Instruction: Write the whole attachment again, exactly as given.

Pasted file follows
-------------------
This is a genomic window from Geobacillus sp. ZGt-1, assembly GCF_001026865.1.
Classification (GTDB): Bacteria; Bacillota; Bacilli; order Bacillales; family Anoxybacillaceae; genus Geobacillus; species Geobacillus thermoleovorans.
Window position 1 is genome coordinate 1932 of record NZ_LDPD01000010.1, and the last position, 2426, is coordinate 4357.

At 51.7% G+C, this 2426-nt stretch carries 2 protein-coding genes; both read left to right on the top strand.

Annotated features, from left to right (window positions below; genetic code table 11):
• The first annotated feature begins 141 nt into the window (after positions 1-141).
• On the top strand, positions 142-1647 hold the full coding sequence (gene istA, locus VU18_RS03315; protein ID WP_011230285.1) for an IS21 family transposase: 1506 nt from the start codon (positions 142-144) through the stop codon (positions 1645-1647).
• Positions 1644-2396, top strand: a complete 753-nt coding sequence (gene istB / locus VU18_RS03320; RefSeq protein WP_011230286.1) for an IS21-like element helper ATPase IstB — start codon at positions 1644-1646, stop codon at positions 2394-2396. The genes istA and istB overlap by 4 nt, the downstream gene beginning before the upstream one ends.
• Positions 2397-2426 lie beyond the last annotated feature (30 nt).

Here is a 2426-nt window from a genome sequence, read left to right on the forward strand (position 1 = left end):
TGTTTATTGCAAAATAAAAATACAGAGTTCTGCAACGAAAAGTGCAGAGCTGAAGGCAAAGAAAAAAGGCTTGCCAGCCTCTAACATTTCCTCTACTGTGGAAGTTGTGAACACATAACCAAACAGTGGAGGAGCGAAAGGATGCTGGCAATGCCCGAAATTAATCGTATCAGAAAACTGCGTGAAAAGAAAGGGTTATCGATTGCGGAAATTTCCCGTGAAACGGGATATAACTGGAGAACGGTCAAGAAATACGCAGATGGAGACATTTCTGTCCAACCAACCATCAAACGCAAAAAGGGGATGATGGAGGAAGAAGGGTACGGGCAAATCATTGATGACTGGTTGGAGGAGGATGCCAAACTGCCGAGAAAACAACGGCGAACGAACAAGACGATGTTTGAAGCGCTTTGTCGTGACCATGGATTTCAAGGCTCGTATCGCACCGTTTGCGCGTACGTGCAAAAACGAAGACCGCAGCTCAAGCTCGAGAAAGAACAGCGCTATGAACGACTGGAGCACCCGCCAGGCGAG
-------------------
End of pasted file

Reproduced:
This is a genomic window from Geobacillus sp. ZGt-1, assembly GCF_001026865.1.
Classification (GTDB): Bacteria; Bacillota; Bacilli; order Bacillales; family Anoxybacillaceae; genus Geobacillus; species Geobacillus thermoleovorans.
Window position 1 is genome coordinate 1932 of record NZ_LDPD01000010.1, and the last position, 2426, is coordinate 4357.

At 51.7% G+C, this 2426-nt stretch carries 2 protein-coding genes; both read left to right on the top strand.

Annotated features, from left to right (window positions below; genetic code table 11):
• The first annotated feature begins 141 nt into the window (after positions 1-141).
• On the top strand, positions 142-1647 hold the full coding sequence (gene istA, locus VU18_RS03315; protein ID WP_011230285.1) for an IS21 family transposase: 1506 nt from the start codon (positions 142-144) through the stop codon (positions 1645-1647).
• Positions 1644-2396, top strand: a complete 753-nt coding sequence (gene istB / locus VU18_RS03320; RefSeq protein WP_011230286.1) for an IS21-like element helper ATPase IstB — start codon at positions 1644-1646, stop codon at positions 2394-2396. The genes istA and istB overlap by 4 nt, the downstream gene beginning before the upstream one ends.
• Positions 2397-2426 lie beyond the last annotated feature (30 nt).

Here is a 2426-nt window from a genome sequence, read left to right on the forward strand (position 1 = left end):
TGTTTATTGCAAAATAAAAATACAGAGTTCTGCAACGAAAAGTGCAGAGCTGAAGGCAAAGAAAAAAGGCTTGCCAGCCTCTAACATTTCCTCTACTGTGGAAGTTGTGAACACATAACCAAACAGTGGAGGAGCGAAAGGATGCTGGCAATGCCCGAAATTAATCGTATCAGAAAACTGCGTGAAAAGAAAGGGTTATCGATTGCGGAAATTTCCCGTGAAACGGGATATAACTGGAGAACGGTCAAGAAATACGCAGATGGAGACATTTCTGTCCAACCAACCATCAAACGCAAAAAGGGGATGATGGAGGAAGAAGGGTACGGGCAAATCATTGATGACTGGTTGGAGGAGGATGCCAAACTGCCGAGAAAACAACGGCGAACGAACAAGACGATGTTTGAAGCGCTTTGTCGTGACCATGGATTTCAAGGCTCGTATCGCACCGTTTGCGCGTACGTGCAAAAACGAAGACCGCAGCTCAAGCTCGAGAAAGAACAGCGCTATGAACGACTGGAGCACCCGCCAGGCGAG